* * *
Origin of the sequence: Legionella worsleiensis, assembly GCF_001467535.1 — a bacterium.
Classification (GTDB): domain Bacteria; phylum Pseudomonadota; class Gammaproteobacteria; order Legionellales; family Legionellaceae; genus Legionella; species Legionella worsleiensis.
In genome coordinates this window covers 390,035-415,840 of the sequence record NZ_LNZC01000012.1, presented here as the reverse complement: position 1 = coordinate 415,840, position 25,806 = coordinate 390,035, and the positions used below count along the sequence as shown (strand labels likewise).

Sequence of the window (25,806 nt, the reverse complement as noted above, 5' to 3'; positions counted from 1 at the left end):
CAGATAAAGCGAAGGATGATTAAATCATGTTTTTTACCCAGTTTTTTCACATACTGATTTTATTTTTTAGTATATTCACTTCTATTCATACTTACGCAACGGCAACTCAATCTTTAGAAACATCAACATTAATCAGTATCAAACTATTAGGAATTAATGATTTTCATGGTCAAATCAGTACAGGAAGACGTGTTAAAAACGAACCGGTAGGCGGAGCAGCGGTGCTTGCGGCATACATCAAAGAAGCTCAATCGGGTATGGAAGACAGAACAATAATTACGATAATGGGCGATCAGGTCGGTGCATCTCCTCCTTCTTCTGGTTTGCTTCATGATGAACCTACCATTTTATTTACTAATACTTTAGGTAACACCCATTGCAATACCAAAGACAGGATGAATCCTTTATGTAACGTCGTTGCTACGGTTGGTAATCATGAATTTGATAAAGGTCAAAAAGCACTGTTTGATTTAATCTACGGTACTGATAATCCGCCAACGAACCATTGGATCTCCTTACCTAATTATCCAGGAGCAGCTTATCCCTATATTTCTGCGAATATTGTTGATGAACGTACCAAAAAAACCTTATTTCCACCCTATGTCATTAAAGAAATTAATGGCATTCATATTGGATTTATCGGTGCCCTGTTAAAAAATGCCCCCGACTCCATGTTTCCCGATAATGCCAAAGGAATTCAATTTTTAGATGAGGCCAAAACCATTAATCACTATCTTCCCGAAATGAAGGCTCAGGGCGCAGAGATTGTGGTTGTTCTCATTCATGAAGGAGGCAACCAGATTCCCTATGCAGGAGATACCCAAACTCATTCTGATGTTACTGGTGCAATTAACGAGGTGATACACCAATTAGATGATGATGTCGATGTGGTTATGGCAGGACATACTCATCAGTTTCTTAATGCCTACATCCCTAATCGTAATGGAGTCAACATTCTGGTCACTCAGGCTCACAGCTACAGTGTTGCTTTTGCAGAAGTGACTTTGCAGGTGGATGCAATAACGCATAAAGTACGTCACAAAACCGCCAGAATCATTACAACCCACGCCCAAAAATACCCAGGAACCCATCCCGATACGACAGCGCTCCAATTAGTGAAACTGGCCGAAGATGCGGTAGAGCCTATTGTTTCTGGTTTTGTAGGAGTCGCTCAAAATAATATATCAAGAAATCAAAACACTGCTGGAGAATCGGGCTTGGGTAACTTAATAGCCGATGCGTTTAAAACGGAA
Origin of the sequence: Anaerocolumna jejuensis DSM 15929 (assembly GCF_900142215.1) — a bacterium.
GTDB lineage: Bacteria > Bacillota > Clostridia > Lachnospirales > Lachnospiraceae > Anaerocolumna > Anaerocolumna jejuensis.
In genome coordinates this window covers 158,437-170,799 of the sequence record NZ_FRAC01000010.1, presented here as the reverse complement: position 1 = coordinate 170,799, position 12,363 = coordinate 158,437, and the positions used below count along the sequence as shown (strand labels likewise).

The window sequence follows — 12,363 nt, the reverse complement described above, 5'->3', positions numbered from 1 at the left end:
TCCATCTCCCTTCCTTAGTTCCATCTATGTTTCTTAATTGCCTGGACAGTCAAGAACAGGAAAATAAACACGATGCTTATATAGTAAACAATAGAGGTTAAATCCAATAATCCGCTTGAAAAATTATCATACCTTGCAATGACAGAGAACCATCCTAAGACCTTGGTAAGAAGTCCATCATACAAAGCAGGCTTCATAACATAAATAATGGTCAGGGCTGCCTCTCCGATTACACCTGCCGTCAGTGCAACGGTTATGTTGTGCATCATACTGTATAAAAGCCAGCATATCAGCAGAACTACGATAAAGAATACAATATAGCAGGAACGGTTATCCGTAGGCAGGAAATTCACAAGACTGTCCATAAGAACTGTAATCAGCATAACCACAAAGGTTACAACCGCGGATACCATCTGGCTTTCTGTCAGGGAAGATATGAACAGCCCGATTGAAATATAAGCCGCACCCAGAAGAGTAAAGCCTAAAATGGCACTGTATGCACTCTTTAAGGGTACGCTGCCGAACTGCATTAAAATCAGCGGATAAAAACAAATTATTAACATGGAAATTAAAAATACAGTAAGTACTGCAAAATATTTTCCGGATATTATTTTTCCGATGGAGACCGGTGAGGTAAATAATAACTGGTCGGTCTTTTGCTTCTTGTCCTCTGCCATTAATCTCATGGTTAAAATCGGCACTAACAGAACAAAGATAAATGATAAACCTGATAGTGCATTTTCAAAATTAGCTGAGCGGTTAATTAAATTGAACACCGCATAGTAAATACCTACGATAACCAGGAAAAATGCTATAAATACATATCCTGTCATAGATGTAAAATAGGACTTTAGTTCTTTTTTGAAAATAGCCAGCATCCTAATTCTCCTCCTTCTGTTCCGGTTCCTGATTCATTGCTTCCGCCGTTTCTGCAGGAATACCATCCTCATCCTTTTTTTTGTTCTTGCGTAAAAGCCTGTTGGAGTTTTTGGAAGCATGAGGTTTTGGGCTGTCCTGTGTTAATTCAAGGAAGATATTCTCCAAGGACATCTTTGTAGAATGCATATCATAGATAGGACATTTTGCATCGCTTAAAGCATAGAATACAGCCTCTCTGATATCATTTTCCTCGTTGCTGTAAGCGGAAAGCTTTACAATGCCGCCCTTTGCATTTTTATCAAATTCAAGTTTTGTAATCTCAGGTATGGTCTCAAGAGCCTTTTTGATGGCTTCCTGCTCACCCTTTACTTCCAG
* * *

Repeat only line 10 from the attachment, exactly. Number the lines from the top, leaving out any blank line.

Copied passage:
TCCATCTCCCTTCCTTAGTTCCATCTATGTTTCTTAATTGCCTGGACAGTCAAGAACAGGAAAATAAACACGATGCTTATATAGTAAACAATAGAGGTTAAATCCAATAATCCGCTTGAAAAATTATCATACCTTGCAATGACAGAGAACCATCCTAAGACCTTGGTAAGAAGTCCATCATACAAAGCAGGCTTCATAACATAAATAATGGTCAGGGCTGCCTCTCCGATTACACCTGCCGTCAGTGCAACGGTTATGTTGTGCATCATACTGTATAAAAGCCAGCATATCAGCAGAACTACGATAAAGAATACAATATAGCAGGAACGGTTATCCGTAGGCAGGAAATTCACAAGACTGTCCATAAGAACTGTAATCAGCATAACCACAAAGGTTACAACCGCGGATACCATCTGGCTTTCTGTCAGGGAAGATATGAACAGCCCGATTGAAATATAAGCCGCACCCAGAAGAGTAAAGCCTAAAATGGCACTGTATGCACTCTTTAAGGGTACGCTGCCGAACTGCATTAAAATCAGCGGATAAAAACAAATTATTAACATGGAAATTAAAAATACAGTAAGTACTGCAAAATATTTTCCGGATATTATTTTTCCGATGGAGACCGGTGAGGTAAATAATAACTGGTCGGTCTTTTGCTTCTTGTCCTCTGCCATTAATCTCATGGTTAAAATCGGCACTAACAGAACAAAGATAAATGATAAACCTGATAGTGCATTTTCAAAATTAGCTGAGCGGTTAATTAAATTGAACACCGCATAGTAAATACCTACGATAACCAGGAAAAATGCTATAAATACATATCCTGTCATAGATGTAAAATAGGACTTTAGTTCTTTTTTGAAAATAGCCAGCATCCTAATTCTCCTCCTTCTGTTCCGGTTCCTGATTCATTGCTTCCGCCGTTTCTGCAGGAATACCATCCTCATCCTTTTTTTTGTTCTTGCGTAAAAGCCTGTTGGAGTTTTTGGAAGCATGAGGTTTTGGGCTGTCCTGTGTTAATTCAAGGAAGATATTCTCCAAGGACATCTTTGTAGAATGCATATCATAGATAGGACATTTTGCATCGCTTAAAGCATAGAATACAGCCTCTCTGATATCATTTTCCTCGTTGCTGTAAGCGGAAAGCTTTACAATGCCGCCCTTTGCATTTTTATCAAATTCAAGTTTTGTAATCTCAGGTATGGTCTCAAGAGCCTTTTTGATGGCTTCCTGCTCACCCTTTACTTCCAG